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This International Women’s Day, Australian businesses can lead on domestic violence crisis

Domestic violence is a critical issue for the workplace, especially as COVID-19 continues to blur the line between home and office, whilst also driving a documented spike in violence against women.

But what are workplaces doing to address the issue? And is it really an issue for workplaces at all?

The questions come on the back of a new myth-buster from Diversity Council Australia (DCA) and Our Watch.

The resource – released in the lead up to International Women’s Day – challenges the myth that domestic, family and intimate partner violence is not a workplace issue, despite Australian business losing a staggering $1.9 billion a year due to this ‘shadow pandemic’.

Without a change of perspective, Australia’s economy may lag – when COVID-19 dictates it can least afford to – and many more women will be seriously harmed. Some will ultimately lose their lives.

Diversity Council Australia’s CEO Lisa Annese said: “It’s a myth that domestic and family violence doesn’t have anything to do with the workplace. In reality, domestic and family violence is the workplace issue of our challenging times. If an employee is living with, or using, domestic or family violence, it will have an impact on the workplace through absenteeism, presenteeism and the costs of replacement hiring.

“While workplaces may have concerns about implementing policies like paid leave for domestic violence, research shows that they have a hugely positive impact for employees and business alike, for a relatively small cost.

“But we must remember the most important statistics of all: almost 10 women a day are hospitalised for assault injuries perpetrated by a spouse or domestic partner, and, on average, one woman a week is murdered by her current or former partner. Supporting women who experience this kind of violence is the right – the only – thing for workplaces to do.”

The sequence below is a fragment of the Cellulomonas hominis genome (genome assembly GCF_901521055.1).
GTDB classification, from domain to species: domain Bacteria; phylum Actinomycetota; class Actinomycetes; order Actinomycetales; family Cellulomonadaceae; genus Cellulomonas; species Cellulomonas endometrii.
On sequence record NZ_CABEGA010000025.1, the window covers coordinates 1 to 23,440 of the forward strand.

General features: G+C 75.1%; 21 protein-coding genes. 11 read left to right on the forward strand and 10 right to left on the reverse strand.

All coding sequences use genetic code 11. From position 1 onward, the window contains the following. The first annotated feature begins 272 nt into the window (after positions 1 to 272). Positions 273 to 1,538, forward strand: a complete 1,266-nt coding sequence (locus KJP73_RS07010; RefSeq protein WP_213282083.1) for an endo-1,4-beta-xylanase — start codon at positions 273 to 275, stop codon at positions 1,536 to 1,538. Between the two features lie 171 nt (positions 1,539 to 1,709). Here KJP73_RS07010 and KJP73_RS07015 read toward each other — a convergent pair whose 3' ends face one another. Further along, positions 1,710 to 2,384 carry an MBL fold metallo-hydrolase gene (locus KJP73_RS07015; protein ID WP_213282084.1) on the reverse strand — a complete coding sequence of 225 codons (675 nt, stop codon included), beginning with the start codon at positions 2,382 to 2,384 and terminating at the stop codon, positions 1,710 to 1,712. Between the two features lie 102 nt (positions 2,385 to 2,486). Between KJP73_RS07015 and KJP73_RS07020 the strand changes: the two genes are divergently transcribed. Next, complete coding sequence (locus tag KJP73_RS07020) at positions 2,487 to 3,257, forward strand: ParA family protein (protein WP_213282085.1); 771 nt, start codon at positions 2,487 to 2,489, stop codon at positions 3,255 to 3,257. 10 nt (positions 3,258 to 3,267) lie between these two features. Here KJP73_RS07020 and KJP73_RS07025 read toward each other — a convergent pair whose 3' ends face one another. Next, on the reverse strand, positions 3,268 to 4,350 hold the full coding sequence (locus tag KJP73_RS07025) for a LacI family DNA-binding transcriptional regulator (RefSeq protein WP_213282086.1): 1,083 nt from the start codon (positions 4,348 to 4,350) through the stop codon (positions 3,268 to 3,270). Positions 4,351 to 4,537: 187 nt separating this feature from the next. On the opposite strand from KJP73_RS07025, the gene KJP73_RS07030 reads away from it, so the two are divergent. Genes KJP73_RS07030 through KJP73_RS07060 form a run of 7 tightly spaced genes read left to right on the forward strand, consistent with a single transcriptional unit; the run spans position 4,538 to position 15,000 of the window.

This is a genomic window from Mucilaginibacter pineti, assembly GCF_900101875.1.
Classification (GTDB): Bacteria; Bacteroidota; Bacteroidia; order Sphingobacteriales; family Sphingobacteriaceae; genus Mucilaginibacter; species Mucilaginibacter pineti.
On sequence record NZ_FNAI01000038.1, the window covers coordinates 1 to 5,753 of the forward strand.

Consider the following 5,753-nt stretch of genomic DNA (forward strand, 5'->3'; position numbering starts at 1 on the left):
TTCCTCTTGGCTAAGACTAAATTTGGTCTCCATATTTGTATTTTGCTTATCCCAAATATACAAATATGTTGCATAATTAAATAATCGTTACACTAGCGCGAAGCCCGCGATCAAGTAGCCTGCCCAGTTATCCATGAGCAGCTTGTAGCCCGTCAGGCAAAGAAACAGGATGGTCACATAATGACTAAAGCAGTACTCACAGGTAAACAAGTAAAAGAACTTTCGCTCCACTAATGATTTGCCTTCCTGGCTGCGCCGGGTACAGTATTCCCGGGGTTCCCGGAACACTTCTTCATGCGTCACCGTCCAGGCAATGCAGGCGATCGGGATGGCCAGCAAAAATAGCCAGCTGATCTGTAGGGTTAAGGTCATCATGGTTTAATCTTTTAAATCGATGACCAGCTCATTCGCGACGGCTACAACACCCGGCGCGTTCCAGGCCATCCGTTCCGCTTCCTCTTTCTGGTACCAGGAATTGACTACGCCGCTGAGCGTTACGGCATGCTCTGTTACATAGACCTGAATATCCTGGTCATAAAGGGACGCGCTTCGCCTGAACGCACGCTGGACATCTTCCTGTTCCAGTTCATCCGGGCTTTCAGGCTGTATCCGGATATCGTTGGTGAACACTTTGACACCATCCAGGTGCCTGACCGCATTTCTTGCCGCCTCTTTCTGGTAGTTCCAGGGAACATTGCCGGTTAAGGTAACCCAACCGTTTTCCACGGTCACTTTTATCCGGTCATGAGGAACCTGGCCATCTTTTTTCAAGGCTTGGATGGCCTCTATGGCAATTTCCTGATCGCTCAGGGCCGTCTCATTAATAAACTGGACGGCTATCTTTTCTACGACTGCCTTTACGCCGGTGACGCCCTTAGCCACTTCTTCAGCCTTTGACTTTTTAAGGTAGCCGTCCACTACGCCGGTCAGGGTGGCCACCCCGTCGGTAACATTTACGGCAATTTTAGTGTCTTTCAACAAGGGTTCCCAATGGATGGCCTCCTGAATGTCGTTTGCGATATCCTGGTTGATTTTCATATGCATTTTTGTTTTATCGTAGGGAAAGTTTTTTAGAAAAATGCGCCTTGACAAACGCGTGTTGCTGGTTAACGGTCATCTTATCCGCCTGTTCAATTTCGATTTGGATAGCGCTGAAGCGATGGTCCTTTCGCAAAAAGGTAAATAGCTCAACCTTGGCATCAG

Our Watch CEO Patty Kinnersly, whose organisation collaborated on the myth-buster, said: “There has been a huge shift in the community conversation about this issue in recent times.  Violence against women is recognised as the serious and highly prevalent crime that it is, and most people understand that addressing this crisis is the entire community’s responsibility.

“We know from the evidence that violence against women is driven by gender inequality, which is deeply entrenched in society through our policies, laws, systems, workplaces, attitudes and behaviours. It’s evident in language and practices that still too often ‘blame the victim’ or minimise or excuse men’s violence.

“Given workplaces are where we spend so much of our time and have such a huge influence over our lives, it’s critical they take an active role in promoting gender equality and addressing the drivers of violence against women.

“As we’ve so often heard during this pandemic: women’s lives and livelihoods are at stake.”

Continue reading on the DCA website: Myth Busting Domestic & Family Violence at Work

This article was originally published by Diversity Council Australia and Our Watch.

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Posted in Diversity & Inclusion, Interchange Bench

IWD 2020: Do we still really need workplace gender equality?

This International Women’s Day, Diversity Council Australia (DCA) is challenging the idea that workplaces no longer need to address gender equality.

Drawing from academic and industry research, DCA has released an infographic highlighting some examples of where gender inequalities limit men and women in the workforce.

“Over 100 years on from the first IWD, we’ve come a long way in creating gender equality – but we still have a long way to go,” DCA CEO Lisa Annese said. “In 2020, gender inequalities continue to limit the ability of both men and women to be respected and to contribute at work and at home.

Lisa said that the research showed there is a link between messages we receive in childhood and the career trajectories we take.

“Research has shown that before they are two years old, children are aware of gender stereotypes. Those gender stereotypes influence everything from what toys children play with, to what subjects they choose at school, having life-long impacts on career choices.

“And gender stereotypes continue to hold us all back throughout our lives, for example with women taking on the bulk of unpaid caring and social pressures on men to be providers and main income earners.

“We know from DCA’s research that workplace diversity and inclusion initiatives benefit men and women. And when both men and women have access to flexible work options, they are more able to share responsibilities at home.

“Ultimately then, gender equality at work means improvements in all of our lives, at work and at home.